New Delhi, June 11 (IANS) India said Tuesday it is looking to help its expatriate workers in Kuwait who would be affected by the Gulf nation’s decision to reduce the number of its overseas workers even as 72,000 Indians have applied in neighbouring Saudi Arabia for Emergency Certificates to return home over the kingdom’s new work policy.
Kuwait, where around 700,000 Indians work, has announced a policy ro reduce the number of its expatriate workers over a 10-year period. The Kuwaiti government’s policy would affect only those workers who have invalid visas, said external affairs ministry spokesperson Syed Akbaruddin at a briefing here.
Explaining, he said those Indian workers who had entered on a domestic worker visa but took up a job in a different category would be affected.
He said the Indian embassy there was working to help the affected Indian workers and added that the measure was “not targetted at Indians” who comprise the largest expatriate workforce. The embassy there has issued around 8,000 Emergency Certificates to Indian workers. The Kuwait government has offered to pay for the return airfare of the Indian workers till Mumbai. The Indian embassy will pay the Indians the remaining amount that they need to go from Mumbai till their home destination, he informed.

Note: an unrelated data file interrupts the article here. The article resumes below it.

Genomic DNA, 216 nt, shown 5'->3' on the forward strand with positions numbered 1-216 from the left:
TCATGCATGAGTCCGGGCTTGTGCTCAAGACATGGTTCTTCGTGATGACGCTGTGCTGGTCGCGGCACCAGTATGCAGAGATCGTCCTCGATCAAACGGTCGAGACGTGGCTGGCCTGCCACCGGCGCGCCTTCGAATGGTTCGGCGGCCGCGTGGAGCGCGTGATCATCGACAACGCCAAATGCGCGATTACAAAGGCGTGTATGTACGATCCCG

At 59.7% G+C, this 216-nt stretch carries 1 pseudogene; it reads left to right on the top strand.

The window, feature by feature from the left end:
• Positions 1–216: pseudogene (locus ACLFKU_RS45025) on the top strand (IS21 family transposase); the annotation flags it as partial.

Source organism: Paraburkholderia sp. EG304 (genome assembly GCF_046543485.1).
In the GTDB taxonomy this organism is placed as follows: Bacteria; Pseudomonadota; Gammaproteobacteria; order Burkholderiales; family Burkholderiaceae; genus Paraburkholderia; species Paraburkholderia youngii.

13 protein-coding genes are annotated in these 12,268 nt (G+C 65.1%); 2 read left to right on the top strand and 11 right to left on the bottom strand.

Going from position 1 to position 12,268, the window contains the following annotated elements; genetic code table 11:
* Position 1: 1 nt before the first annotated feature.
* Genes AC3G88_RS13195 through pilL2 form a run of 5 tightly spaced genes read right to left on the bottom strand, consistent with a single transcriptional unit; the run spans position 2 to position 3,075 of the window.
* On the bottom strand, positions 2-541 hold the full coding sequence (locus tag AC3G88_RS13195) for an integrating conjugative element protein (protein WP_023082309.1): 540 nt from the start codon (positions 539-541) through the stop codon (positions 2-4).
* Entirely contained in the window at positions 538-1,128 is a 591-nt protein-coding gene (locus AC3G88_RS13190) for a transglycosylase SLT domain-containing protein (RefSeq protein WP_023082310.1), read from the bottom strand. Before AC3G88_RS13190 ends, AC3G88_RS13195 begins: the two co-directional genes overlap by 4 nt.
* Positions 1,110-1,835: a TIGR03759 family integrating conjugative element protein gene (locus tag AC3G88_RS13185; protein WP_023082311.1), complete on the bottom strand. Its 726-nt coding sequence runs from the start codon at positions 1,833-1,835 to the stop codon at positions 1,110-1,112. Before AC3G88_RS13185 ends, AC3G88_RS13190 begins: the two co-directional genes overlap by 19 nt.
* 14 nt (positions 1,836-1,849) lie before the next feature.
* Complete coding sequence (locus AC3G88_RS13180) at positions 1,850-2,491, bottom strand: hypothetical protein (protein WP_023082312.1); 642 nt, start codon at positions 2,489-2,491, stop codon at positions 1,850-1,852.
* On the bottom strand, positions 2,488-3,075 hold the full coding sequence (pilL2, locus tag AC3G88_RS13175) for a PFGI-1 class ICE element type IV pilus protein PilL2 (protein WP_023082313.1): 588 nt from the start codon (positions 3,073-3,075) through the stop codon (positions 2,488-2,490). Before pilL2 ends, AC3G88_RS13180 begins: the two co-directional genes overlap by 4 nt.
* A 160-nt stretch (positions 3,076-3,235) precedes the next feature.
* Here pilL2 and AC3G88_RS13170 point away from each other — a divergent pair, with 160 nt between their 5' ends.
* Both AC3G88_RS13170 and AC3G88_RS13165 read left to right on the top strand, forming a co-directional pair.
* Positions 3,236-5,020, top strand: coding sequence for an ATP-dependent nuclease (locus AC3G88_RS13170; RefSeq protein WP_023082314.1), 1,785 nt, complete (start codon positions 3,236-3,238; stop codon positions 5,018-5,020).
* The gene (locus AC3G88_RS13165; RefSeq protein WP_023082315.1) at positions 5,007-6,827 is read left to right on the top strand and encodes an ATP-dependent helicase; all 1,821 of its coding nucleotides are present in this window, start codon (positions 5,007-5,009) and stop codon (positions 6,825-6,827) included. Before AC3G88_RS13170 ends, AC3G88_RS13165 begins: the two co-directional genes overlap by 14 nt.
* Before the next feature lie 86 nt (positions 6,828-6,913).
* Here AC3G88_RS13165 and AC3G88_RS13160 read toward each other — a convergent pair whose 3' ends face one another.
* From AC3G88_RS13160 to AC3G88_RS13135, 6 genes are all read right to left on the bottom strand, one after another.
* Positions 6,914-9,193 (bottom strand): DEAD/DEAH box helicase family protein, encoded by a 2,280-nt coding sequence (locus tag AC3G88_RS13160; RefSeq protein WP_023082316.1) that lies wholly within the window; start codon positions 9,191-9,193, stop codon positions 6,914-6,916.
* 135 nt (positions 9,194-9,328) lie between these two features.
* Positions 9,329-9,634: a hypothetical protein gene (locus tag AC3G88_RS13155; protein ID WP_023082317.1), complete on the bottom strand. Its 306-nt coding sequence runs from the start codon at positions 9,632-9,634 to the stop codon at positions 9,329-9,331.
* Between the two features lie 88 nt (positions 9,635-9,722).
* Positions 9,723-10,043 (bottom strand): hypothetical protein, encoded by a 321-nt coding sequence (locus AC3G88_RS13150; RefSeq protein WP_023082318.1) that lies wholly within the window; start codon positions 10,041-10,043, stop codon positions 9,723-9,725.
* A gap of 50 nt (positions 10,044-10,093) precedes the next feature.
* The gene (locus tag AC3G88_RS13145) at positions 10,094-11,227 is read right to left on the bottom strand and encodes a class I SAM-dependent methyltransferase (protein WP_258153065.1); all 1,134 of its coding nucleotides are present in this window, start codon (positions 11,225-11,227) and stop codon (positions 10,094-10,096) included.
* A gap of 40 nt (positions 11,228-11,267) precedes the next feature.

In neighbouring Saudi Arabia, where 2.8 million Indians work, the Indian embassy has issued Emergency Certificates to 72,000 Indians to help them return home.
According to Akbaruddin, India has taken up with Saudi Arabia the Nitaqat issue, under which it is mandatory for local companies to hire one Saudi national for every 10 migrant workers, at both the political and local level.
External Affairs Minister Salman Khurshid had visited Saudi Arabia on May 24-27, the first visit by an Indian foreign minister in the last five years, during which he had discussed the kingdom’s Nitaqat work policy with the authorities.
His visit followed that a high level Indian delegation, led by Overseas Indian Affairs Minister Vayalar Ravi, to the kingdom to discuss with the Saudi labour ministry how to help the Indians who would be affected.
Akbaruddin said the Nitaqat law is not targetted at Indians and the Saudi authorities have praise for the Indian workers.
The embassy at Riyadh and the consulate at Jeddah has been working to help the Indians by setting up help desks and employing volunteers to assist the Indian workers.
The kingdom had announed in April a three-month grace period which would end July 3. The spokesperson said he did not have any exact figures of how many Indians would be affected